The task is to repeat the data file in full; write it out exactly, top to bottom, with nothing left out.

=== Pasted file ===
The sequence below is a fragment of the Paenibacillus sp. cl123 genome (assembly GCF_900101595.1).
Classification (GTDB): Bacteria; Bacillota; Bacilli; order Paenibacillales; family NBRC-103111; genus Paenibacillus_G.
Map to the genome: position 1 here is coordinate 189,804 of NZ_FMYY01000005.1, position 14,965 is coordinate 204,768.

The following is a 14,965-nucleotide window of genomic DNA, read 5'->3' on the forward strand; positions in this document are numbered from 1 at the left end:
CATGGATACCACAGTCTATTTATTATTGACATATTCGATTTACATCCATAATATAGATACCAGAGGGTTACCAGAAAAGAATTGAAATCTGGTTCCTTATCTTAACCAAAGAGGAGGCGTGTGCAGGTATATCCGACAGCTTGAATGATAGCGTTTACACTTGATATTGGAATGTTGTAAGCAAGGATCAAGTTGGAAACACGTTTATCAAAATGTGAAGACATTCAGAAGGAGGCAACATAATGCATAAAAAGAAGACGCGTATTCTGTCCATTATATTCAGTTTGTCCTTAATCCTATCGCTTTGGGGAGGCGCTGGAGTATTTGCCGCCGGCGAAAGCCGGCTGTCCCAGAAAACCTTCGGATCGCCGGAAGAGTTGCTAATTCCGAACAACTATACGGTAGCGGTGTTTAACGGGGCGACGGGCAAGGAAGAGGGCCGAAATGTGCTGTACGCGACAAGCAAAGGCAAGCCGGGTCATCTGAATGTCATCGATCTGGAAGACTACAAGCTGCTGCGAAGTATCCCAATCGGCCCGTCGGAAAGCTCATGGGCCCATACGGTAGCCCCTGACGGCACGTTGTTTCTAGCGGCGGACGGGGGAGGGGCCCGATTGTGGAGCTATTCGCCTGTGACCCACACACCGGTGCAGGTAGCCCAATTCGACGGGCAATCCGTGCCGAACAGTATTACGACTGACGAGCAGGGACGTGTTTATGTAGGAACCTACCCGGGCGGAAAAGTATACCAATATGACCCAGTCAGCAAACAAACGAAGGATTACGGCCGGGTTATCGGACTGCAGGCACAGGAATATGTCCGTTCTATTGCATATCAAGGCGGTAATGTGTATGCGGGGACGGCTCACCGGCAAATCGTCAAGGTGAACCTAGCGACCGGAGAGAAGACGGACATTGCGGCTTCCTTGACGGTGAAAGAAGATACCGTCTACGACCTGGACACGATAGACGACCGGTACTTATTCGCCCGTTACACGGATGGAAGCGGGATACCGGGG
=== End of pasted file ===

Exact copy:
The sequence below is a fragment of the Paenibacillus sp. cl123 genome (assembly GCF_900101595.1).
Classification (GTDB): Bacteria; Bacillota; Bacilli; order Paenibacillales; family NBRC-103111; genus Paenibacillus_G.
Map to the genome: position 1 here is coordinate 189,804 of NZ_FMYY01000005.1, position 14,965 is coordinate 204,768.

The following is a 14,965-nucleotide window of genomic DNA, read 5'->3' on the forward strand; positions in this document are numbered from 1 at the left end:
CATGGATACCACAGTCTATTTATTATTGACATATTCGATTTACATCCATAATATAGATACCAGAGGGTTACCAGAAAAGAATTGAAATCTGGTTCCTTATCTTAACCAAAGAGGAGGCGTGTGCAGGTATATCCGACAGCTTGAATGATAGCGTTTACACTTGATATTGGAATGTTGTAAGCAAGGATCAAGTTGGAAACACGTTTATCAAAATGTGAAGACATTCAGAAGGAGGCAACATAATGCATAAAAAGAAGACGCGTATTCTGTCCATTATATTCAGTTTGTCCTTAATCCTATCGCTTTGGGGAGGCGCTGGAGTATTTGCCGCCGGCGAAAGCCGGCTGTCCCAGAAAACCTTCGGATCGCCGGAAGAGTTGCTAATTCCGAACAACTATACGGTAGCGGTGTTTAACGGGGCGACGGGCAAGGAAGAGGGCCGAAATGTGCTGTACGCGACAAGCAAAGGCAAGCCGGGTCATCTGAATGTCATCGATCTGGAAGACTACAAGCTGCTGCGAAGTATCCCAATCGGCCCGTCGGAAAGCTCATGGGCCCATACGGTAGCCCCTGACGGCACGTTGTTTCTAGCGGCGGACGGGGGAGGGGCCCGATTGTGGAGCTATTCGCCTGTGACCCACACACCGGTGCAGGTAGCCCAATTCGACGGGCAATCCGTGCCGAACAGTATTACGACTGACGAGCAGGGACGTGTTTATGTAGGAACCTACCCGGGCGGAAAAGTATACCAATATGACCCAGTCAGCAAACAAACGAAGGATTACGGCCGGGTTATCGGACTGCAGGCACAGGAATATGTCCGTTCTATTGCATATCAAGGCGGTAATGTGTATGCGGGGACGGCTCACCGGCAAATCGTCAAGGTGAACCTAGCGACCGGAGAGAAGACGGACATTGCGGCTTCCTTGACGGTGAAAGAAGATACCGTCTACGACCTGGACACGATAGACGACCGGTACTTATTCGCCCGTTACACGGATGGAAGCGGGATACCGGGG